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Baltimore Co. Schools Superintendent at first board meeting after announcing departure

WBFF Baltimore 1/25/2023 Keith Daniels
© Provided by WBFF Baltimore

Baltimore County's public school board met Tuesday for the first time since superintendent Dr. Darryl Williams said he does not want a new contract.  That decision comes as he faced criticism over declining student performance and numerous other issues.

Williams announced Monday that he will not seek a new contract, deciding instead, to leave.

Reaction to that decision came Tuesday at the board meeting during public comments.

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"Dr. Williams you have become a friend and ally to ASFME and we appreciate all that you have done," said John H. Clark a county school bus driver and member of AFSCME Local 434.

"I'm equally saddened to learn that Dr. Williams has decided to leave Baltimore County," said Joe Coughlin of Education Support Professionals of Baltimore County.

"To be quite honest I am not sorry to see (Williams) go.  I do wish you luck," said another speaker.

Williams' announcement comes after not one, not two, but three Baltimore County school advocate groups called for the board to replace him.

But the superintendent quits on his own after a four-year run and a laundry list of controversies.

Some observers, including Richard Vatz, Ph.D., professor of rhetoric at Towson University, believe the power of pressure--the rhetoric from Willams' opponents, including parent groups not happy with student performance, and the growing concern over unruly behavior of students in schools, may have influenced his decision to depart.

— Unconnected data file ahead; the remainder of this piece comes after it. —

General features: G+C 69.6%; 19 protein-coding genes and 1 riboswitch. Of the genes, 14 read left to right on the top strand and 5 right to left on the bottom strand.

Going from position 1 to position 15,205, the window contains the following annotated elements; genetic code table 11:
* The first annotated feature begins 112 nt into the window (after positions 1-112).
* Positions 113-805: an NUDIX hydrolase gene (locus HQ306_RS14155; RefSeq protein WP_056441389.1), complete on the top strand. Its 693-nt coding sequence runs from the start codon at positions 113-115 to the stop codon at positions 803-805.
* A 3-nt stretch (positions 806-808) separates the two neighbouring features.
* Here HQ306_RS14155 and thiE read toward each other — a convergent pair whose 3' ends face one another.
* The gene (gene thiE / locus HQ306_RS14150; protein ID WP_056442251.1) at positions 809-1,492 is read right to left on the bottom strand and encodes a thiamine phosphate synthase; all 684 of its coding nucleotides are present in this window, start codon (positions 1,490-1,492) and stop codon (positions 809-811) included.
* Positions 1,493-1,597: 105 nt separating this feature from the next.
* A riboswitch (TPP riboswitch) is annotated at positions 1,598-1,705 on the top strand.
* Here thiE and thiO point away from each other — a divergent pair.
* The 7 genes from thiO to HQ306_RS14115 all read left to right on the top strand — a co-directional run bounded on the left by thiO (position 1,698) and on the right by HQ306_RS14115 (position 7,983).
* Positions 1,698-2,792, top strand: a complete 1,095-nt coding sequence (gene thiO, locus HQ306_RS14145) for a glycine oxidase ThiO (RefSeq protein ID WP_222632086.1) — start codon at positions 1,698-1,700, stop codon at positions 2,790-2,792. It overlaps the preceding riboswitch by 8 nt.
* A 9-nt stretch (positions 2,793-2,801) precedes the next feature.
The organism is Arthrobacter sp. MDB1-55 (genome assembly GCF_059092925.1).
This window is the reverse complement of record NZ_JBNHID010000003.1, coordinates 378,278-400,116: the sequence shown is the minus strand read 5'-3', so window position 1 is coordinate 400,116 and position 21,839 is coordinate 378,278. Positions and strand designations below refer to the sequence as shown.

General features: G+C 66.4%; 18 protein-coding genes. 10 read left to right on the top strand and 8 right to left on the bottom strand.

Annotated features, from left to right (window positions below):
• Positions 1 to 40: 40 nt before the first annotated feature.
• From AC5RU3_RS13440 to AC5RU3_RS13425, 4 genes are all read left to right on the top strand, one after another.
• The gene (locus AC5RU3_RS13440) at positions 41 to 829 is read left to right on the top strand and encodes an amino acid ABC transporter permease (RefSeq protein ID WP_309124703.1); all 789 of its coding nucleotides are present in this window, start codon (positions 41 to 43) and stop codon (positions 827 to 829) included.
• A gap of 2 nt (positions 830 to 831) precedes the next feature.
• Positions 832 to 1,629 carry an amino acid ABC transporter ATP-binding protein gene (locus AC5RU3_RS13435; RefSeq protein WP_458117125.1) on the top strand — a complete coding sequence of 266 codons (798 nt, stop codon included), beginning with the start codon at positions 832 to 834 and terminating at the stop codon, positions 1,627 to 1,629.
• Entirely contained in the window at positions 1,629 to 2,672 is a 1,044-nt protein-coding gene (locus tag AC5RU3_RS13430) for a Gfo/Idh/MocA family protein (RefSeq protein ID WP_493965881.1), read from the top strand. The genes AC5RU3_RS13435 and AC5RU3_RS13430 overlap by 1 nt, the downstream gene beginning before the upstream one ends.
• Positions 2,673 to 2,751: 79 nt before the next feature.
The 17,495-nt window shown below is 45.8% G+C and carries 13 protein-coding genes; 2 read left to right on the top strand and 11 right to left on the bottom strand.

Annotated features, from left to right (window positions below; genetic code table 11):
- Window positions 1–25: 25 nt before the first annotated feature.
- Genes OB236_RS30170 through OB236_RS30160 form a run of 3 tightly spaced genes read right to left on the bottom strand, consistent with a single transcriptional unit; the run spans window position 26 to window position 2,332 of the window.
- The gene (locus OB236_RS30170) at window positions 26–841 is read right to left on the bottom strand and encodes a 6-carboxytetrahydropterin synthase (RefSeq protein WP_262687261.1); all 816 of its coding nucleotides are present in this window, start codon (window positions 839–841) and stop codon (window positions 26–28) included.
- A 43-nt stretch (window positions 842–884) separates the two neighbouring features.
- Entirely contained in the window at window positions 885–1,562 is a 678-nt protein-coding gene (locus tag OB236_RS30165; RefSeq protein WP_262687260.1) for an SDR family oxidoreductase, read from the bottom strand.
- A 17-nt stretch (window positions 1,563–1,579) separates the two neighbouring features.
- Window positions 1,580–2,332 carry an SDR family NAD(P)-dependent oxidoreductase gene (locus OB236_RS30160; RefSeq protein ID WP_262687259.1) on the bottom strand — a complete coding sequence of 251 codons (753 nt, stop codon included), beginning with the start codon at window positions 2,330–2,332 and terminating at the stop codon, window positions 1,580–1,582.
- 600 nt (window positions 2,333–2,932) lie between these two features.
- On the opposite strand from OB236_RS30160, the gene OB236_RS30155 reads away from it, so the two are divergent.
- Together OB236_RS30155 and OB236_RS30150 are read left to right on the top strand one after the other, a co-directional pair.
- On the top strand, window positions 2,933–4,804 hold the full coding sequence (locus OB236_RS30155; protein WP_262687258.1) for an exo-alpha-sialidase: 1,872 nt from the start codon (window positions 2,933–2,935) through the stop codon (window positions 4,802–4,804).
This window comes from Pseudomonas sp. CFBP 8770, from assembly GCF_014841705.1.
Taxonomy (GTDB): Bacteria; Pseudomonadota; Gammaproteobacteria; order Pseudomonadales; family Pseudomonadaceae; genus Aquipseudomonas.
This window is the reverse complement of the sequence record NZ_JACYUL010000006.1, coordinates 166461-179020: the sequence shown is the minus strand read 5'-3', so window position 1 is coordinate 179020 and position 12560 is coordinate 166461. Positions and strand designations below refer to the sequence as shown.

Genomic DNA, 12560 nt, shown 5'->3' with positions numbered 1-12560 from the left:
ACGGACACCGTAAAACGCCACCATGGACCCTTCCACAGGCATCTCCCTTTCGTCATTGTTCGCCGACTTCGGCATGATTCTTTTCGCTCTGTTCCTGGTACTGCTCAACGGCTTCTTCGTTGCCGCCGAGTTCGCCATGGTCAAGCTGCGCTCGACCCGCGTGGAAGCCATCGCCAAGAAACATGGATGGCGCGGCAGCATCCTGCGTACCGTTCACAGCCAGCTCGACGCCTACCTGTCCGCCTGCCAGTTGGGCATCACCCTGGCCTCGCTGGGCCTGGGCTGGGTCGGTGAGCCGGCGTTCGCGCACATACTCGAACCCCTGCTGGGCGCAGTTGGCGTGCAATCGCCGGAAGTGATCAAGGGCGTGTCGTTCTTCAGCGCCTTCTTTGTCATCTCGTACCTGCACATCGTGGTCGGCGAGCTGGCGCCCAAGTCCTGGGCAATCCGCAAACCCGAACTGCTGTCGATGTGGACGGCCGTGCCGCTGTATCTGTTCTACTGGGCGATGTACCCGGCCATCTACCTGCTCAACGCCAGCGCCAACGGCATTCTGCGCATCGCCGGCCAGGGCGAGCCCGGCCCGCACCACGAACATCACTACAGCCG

"Parents have realized, perhaps beginning a couple of years ago with Covid, that they have the power to stand up to some of the crazy policies that are happening in public schools and they're going to say that we're not going to stand for this anymore," said Vatz.

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Among those groups critical of Williams, the Randallstown NAACP.  Its president, Ryan Coleman, cites ongoing discipline issues and drops in student achievement.

"We’re having schools where, you know, 90% of the children can't read can't do basic math.  What's their you know, what's their future gonna be like," said Coleman.

But at the board meeting continued support for the superintendent from the Baltimore County NAACP.

"He's been a partner educator and a supreme educator.  The Baltimore County branch of the NAACP and we are not the Randallstown branch and we do not agree with them.  They only represent a small segment of the county," said Marietta English, Chair of the Baltimore County NAACP.

Dr. Williams' term ends in June.

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